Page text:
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Extended Launch People

I feel strongly that it is too easy – and not useful at all – for any third party to assign a young adult’s struggles to laziness, immaturity, or other negative characterizations.  I have found that these challenges can correlate strongly with young people having high degrees of intelligence, thoughtfulness, humility, sensitivity, and big picture thinking.  That a person in this generation is struggling is not at all a condemnation of their character or capability.  

A Quiet Crisis

This generational challenge, that some young people stall in a significant way on their “adulting” journeys, is widely apparent. Our communities are full of these situations. I bet everyone reading this can name someone who is currently struggling this way or has struggled in the past.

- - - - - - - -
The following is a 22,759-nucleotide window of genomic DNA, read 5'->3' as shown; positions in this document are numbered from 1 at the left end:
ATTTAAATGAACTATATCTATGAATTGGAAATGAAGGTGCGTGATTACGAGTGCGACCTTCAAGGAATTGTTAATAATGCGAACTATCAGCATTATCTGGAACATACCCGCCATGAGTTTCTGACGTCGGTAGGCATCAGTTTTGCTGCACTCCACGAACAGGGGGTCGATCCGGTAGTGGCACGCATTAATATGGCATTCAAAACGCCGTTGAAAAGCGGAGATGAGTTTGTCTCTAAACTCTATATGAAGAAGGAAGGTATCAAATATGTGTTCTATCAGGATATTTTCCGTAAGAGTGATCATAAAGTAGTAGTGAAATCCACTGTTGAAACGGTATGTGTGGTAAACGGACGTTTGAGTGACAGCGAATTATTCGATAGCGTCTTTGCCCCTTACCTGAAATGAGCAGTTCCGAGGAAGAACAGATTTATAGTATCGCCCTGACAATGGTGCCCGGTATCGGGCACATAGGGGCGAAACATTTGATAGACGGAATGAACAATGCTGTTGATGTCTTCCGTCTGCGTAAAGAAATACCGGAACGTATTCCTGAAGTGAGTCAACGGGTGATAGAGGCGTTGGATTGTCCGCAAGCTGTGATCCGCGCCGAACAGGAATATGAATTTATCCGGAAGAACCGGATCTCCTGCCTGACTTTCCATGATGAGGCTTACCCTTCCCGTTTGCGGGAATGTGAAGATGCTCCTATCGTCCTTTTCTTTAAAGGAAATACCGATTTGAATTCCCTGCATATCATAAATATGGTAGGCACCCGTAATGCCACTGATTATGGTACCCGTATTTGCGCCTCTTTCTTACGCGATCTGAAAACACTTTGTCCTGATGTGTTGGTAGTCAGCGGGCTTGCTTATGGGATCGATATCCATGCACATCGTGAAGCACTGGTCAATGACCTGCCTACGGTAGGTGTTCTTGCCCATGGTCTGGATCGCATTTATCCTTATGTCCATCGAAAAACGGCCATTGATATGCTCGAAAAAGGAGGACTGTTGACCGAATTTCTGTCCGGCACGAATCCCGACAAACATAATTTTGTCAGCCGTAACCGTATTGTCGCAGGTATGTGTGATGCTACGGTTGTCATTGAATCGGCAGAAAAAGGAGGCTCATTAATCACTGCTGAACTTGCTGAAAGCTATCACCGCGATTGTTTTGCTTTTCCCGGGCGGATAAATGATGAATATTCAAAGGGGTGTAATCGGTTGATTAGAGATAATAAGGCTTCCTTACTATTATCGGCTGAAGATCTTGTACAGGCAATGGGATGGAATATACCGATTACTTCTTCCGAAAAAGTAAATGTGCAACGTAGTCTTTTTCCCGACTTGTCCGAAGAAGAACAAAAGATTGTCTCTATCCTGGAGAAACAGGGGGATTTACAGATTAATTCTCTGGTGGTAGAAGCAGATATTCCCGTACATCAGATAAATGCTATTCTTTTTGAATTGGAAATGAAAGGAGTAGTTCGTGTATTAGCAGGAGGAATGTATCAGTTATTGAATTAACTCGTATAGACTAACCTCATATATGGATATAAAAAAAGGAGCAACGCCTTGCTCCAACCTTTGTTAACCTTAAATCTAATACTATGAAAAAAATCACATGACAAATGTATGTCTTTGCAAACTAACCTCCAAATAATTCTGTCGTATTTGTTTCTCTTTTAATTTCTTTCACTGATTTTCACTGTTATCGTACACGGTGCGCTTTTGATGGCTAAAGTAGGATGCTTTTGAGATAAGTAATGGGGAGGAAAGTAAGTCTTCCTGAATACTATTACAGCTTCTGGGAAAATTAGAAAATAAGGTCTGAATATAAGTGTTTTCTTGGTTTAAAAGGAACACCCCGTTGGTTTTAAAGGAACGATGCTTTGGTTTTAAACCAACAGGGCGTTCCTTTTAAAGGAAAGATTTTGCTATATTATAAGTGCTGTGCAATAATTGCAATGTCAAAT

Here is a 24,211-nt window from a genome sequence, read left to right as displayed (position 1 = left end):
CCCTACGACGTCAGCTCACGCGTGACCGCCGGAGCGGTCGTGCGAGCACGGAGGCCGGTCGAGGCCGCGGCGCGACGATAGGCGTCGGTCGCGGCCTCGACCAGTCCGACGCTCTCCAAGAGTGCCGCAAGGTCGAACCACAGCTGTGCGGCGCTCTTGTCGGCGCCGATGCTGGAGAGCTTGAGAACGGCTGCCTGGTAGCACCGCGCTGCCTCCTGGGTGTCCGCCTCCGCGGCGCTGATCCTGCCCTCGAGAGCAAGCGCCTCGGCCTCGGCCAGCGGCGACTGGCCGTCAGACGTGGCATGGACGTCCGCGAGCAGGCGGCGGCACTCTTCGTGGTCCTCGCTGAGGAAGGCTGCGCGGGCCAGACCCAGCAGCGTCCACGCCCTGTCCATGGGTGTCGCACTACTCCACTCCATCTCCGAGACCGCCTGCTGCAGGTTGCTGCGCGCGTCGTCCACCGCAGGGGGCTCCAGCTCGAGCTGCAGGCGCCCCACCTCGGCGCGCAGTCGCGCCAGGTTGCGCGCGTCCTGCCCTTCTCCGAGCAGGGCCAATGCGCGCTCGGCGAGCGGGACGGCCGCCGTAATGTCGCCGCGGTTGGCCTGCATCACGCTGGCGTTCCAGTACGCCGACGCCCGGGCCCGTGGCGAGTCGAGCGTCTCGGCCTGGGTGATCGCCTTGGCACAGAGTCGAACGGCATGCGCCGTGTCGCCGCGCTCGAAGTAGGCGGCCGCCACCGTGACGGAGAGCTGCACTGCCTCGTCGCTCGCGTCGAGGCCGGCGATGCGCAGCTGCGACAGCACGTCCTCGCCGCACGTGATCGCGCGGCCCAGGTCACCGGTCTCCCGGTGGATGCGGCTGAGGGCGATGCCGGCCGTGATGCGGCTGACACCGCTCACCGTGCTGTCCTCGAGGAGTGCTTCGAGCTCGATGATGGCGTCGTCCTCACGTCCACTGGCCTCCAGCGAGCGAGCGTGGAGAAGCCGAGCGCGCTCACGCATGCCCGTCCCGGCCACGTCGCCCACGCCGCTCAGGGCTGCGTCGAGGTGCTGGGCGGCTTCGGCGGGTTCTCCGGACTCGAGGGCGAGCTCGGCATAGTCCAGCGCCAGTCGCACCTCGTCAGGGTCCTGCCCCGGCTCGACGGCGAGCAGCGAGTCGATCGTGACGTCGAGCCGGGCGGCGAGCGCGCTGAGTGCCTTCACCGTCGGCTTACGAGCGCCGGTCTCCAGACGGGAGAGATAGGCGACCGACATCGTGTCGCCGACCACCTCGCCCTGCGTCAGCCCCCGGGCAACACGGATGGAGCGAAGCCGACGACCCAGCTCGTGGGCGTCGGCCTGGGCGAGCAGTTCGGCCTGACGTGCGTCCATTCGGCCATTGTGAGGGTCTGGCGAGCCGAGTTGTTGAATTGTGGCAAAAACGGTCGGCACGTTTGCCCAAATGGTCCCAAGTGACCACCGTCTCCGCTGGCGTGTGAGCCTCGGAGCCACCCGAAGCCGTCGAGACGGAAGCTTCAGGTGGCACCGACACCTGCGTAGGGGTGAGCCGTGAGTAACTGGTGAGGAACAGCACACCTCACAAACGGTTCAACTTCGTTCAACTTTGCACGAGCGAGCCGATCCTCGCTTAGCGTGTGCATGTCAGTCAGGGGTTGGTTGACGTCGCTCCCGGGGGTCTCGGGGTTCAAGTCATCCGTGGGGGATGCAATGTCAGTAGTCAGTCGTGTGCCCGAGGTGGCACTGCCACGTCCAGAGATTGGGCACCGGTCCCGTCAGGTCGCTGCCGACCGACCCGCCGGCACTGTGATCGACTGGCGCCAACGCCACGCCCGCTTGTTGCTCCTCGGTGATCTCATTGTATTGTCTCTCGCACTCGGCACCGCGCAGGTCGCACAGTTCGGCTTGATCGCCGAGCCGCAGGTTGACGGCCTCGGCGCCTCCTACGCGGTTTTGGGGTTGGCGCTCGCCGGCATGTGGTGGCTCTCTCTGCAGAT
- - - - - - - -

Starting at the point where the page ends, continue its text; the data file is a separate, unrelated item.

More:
But it is a strangely quiet crisis. These situations can be more than a bit embarrassing for the young people and families involved, so people tend to avoid talking about them. Even when the situations are apparent to others, no one knows what to say or do to help — and they don’t want to add to anyone’s embarrassment — so the common behavior is that we all awkwardly not make eye contact with the problem.  

Introducing My Practice 

I recently started a life coaching practice that focuses on assisting people for whom the road to adulthood — or “adulting” — is neither obvious nor easy.  Sometimes the struggles are so significant that a young person continues to live quietly at home for an extended period, not taking the steps that a typical person that age might take to gain adult independence. It is commonly labeled as “failure to launch syndrome” and it is sadly something of a pandemic these days.